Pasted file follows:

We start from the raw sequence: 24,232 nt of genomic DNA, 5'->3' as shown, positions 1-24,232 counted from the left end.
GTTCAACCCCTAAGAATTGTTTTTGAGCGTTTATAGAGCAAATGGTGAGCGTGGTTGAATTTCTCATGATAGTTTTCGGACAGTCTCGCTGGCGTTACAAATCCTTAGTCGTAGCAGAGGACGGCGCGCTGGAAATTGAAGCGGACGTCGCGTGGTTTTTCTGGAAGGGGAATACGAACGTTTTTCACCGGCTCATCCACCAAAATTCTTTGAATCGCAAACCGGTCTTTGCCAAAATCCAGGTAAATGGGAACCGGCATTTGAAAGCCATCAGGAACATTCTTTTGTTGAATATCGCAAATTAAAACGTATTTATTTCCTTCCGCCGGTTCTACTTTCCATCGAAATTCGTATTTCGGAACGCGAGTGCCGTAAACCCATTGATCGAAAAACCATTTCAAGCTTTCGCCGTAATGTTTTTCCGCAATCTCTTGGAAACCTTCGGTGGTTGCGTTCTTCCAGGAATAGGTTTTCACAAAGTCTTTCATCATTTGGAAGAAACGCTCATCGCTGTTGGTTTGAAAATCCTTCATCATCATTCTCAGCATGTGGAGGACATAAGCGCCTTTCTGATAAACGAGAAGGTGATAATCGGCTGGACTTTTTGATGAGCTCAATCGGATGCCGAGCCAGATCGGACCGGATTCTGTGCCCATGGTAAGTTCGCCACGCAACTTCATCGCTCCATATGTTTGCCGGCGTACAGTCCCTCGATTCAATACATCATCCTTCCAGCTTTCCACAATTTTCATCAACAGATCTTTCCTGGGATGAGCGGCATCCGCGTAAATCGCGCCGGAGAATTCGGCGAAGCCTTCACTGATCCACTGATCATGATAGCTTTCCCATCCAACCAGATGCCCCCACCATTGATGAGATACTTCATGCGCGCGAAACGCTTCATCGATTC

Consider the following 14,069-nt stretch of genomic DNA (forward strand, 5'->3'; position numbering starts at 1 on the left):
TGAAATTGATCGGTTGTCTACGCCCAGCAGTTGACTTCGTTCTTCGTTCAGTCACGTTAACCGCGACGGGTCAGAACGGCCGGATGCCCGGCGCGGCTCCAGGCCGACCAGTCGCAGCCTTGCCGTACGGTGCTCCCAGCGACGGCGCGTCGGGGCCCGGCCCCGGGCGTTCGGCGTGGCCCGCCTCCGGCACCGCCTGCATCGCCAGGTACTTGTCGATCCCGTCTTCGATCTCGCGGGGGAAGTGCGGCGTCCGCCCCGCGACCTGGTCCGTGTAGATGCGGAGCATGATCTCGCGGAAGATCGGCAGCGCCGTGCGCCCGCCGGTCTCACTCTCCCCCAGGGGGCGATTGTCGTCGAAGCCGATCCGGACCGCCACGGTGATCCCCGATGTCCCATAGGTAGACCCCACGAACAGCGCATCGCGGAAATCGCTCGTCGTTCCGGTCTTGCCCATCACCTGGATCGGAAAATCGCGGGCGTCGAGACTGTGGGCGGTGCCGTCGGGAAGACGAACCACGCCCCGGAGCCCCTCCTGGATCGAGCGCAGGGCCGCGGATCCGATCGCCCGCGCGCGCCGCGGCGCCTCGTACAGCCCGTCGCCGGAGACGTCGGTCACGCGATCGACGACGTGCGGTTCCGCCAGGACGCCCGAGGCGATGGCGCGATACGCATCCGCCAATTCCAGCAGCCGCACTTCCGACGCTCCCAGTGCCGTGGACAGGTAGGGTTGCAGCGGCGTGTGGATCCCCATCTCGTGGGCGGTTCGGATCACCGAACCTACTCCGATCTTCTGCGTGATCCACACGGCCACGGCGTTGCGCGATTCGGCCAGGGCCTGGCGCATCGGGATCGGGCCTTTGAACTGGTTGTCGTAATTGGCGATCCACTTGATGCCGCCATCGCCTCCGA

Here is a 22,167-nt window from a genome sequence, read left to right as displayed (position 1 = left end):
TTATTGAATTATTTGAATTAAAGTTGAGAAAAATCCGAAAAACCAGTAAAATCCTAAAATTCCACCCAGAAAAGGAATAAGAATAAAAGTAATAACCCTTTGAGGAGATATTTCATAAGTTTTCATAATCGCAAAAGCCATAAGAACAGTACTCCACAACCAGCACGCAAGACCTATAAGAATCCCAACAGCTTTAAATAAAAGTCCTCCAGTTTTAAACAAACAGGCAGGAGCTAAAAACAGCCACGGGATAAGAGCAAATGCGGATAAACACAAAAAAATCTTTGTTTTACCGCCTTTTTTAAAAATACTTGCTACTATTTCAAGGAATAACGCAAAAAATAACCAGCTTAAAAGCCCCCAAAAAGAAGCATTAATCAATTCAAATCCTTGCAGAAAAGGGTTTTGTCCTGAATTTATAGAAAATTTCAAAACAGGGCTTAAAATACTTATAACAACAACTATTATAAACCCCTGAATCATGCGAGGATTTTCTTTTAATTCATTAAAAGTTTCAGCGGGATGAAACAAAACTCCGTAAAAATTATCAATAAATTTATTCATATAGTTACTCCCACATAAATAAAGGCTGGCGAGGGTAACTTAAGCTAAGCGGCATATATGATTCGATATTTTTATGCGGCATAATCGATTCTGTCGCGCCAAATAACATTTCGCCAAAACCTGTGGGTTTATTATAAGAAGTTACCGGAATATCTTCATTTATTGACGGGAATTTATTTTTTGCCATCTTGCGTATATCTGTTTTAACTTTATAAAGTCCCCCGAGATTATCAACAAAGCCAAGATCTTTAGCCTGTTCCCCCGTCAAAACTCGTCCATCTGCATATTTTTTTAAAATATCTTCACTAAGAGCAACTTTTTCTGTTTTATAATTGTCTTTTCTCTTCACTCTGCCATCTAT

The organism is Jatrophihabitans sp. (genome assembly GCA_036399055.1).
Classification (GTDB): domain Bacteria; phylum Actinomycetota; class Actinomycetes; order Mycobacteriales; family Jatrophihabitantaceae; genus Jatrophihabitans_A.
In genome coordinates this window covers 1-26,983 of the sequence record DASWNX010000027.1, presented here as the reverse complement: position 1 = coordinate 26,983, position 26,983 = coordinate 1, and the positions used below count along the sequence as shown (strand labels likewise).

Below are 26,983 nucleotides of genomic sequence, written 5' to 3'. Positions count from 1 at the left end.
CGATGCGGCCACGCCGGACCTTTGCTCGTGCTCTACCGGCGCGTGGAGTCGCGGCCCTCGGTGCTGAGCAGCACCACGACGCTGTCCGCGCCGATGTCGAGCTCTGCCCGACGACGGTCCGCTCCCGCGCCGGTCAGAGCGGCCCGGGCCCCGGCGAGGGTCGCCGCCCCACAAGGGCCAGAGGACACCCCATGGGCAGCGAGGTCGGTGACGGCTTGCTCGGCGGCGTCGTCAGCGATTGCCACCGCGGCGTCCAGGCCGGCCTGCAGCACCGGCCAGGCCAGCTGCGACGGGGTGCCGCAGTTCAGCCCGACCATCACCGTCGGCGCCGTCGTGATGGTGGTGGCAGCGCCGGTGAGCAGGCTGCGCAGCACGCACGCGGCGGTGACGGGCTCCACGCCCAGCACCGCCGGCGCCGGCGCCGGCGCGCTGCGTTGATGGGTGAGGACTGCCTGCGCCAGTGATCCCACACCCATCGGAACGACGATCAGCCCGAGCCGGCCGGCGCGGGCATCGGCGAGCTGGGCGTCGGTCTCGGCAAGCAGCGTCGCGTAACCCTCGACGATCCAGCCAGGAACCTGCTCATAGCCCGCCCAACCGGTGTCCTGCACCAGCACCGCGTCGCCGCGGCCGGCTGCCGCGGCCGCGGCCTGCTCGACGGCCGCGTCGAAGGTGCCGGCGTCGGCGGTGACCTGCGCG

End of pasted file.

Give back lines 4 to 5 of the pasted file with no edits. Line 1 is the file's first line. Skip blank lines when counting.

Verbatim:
TGAAATTGATCGGTTGTCTACGCCCAGCAGTTGACTTCGTTCTTCGTTCAGTCACGTTAACCGCGACGGGTCAGAACGGCCGGATGCCCGGCGCGGCTCCAGGCCGACCAGTCGCAGCCTTGCCGTACGGTGCTCCCAGCGACGGCGCGTCGGGGCCCGGCCCCGGGCGTTCGGCGTGGCCCGCCTCCGGCACCGCCTGCATCGCCAGGTACTTGTCGATCCCGTCTTCGATCTCGCGGGGGAAGTGCGGCGTCCGCCCCGCGACCTGGTCCGTGTAGATGCGGAGCATGATCTCGCGGAAGATCGGCAGCGCCGTGCGCCCGCCGGTCTCACTCTCCCCCAGGGGGCGATTGTCGTCGAAGCCGATCCGGACCGCCACGGTGATCCCCGATGTCCCATAGGTAGACCCCACGAACAGCGCATCGCGGAAATCGCTCGTCGTTCCGGTCTTGCCCATCACCTGGATCGGAAAATCGCGGGCGTCGAGACTGTGGGCGGTGCCGTCGGGAAGACGAACCACGCCCCGGAGCCCCTCCTGGATCGAGCGCAGGGCCGCGGATCCGATCGCCCGCGCGCGCCGCGGCGCCTCGTACAGCCCGTCGCCGGAGACGTCGGTCACGCGATCGACGACGTGCGGTTCCGCCAGGACGCCCGAGGCGATGGCGCGATACGCATCCGCCAATTCCAGCAGCCGCACTTCCGACGCTCCCAGTGCCGTGGACAGGTAGGGTTGCAGCGGCGTGTGGATCCCCATCTCGTGGGCGGTTCGGATCACCGAACCTACTCCGATCTTCTGCGTGATCCACACGGCCACGGCGTTGCGCGATTCGGCCAGGGCCTGGCGCATCGGGATCGGGCCTTTGAACTGGTTGTCGTAATTGGCGATCCACTTGATGCCGCCATCGCCTCCGA

Here is a 22,167-nt window from a genome sequence, read left to right as displayed (position 1 = left end):